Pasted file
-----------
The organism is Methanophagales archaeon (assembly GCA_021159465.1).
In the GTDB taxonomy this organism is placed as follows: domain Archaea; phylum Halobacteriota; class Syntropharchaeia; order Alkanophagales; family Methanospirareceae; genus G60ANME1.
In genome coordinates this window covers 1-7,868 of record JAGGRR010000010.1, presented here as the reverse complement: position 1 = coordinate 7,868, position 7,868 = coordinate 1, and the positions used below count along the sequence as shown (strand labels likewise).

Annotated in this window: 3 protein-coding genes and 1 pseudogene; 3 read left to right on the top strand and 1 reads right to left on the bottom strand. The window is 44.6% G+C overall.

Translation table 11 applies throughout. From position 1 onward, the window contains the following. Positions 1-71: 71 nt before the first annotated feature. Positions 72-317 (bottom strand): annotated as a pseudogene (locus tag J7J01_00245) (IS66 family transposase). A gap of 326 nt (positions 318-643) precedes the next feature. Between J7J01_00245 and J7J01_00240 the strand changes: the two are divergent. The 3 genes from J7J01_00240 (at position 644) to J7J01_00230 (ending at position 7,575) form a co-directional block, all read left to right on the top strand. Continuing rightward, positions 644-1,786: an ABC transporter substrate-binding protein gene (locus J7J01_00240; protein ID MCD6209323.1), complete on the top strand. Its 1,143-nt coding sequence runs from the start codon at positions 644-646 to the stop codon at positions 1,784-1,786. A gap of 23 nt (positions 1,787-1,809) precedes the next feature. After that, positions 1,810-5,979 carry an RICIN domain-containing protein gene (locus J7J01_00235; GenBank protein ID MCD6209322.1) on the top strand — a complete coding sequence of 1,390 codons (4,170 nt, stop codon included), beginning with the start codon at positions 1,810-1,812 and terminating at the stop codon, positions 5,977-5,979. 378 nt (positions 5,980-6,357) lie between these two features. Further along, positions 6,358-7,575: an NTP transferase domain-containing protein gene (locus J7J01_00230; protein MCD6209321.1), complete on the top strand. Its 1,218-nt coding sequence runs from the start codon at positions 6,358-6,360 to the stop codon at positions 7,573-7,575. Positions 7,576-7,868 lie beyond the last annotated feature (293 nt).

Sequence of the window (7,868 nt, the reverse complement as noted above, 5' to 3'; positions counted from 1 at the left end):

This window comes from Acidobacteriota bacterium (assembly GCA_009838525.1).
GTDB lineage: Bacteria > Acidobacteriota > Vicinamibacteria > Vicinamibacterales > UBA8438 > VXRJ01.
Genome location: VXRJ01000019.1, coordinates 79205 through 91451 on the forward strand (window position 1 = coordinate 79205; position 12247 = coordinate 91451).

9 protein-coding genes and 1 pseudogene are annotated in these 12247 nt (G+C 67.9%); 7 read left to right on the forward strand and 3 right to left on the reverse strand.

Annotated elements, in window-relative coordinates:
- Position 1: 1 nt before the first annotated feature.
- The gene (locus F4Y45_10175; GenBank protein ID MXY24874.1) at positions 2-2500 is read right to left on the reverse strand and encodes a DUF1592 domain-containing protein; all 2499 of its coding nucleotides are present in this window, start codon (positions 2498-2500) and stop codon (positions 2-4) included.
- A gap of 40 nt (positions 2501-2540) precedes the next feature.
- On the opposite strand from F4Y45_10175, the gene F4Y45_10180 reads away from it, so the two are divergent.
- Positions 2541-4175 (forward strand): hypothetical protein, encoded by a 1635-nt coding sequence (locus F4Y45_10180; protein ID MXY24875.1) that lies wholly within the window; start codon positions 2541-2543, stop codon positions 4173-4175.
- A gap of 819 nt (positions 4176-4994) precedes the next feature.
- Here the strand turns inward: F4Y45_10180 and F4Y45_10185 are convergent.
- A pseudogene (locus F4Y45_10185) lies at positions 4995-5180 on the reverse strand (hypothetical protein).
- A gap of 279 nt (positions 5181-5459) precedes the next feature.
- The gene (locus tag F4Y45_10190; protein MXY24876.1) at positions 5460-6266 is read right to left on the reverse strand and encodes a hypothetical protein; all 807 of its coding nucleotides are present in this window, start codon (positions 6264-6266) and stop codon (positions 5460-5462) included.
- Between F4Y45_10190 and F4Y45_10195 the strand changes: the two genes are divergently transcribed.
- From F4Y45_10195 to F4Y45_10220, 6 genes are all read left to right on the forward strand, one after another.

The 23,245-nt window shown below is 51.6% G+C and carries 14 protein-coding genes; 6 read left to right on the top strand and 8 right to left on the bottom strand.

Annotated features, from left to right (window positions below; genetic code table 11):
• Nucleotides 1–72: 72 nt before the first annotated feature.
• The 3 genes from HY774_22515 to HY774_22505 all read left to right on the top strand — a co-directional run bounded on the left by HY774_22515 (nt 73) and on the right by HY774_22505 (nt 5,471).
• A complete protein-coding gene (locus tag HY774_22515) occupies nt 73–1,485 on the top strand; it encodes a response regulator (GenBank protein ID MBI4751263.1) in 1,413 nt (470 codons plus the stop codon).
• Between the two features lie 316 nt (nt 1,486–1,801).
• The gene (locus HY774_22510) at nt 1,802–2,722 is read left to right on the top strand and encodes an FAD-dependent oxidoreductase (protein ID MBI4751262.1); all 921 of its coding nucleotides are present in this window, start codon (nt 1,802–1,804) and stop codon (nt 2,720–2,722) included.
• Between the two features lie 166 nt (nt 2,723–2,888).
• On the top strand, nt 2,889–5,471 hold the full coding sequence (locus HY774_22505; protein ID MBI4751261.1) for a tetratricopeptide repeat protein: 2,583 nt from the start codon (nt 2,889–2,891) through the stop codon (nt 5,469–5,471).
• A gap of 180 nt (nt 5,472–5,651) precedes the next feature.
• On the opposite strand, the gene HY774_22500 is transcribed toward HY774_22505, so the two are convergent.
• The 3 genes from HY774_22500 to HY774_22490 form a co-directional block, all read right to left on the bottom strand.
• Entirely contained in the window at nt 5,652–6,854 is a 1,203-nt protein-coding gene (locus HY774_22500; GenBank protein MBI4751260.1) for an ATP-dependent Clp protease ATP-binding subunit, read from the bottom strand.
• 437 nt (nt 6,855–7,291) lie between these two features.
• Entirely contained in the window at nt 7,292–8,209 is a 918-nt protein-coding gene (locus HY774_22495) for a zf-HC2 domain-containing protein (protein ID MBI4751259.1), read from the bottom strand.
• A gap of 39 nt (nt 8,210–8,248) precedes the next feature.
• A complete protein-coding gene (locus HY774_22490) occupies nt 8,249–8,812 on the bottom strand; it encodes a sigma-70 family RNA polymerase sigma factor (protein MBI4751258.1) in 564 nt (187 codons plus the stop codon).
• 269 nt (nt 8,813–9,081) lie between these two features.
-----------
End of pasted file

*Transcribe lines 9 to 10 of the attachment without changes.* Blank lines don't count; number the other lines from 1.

Genome location: VXRJ01000019.1, coordinates 79205 through 91451 on the forward strand (window position 1 = coordinate 79205; position 12247 = coordinate 91451).

9 protein-coding genes and 1 pseudogene are annotated in these 12247 nt (G+C 67.9%); 7 read left to right on the forward strand and 3 right to left on the reverse strand.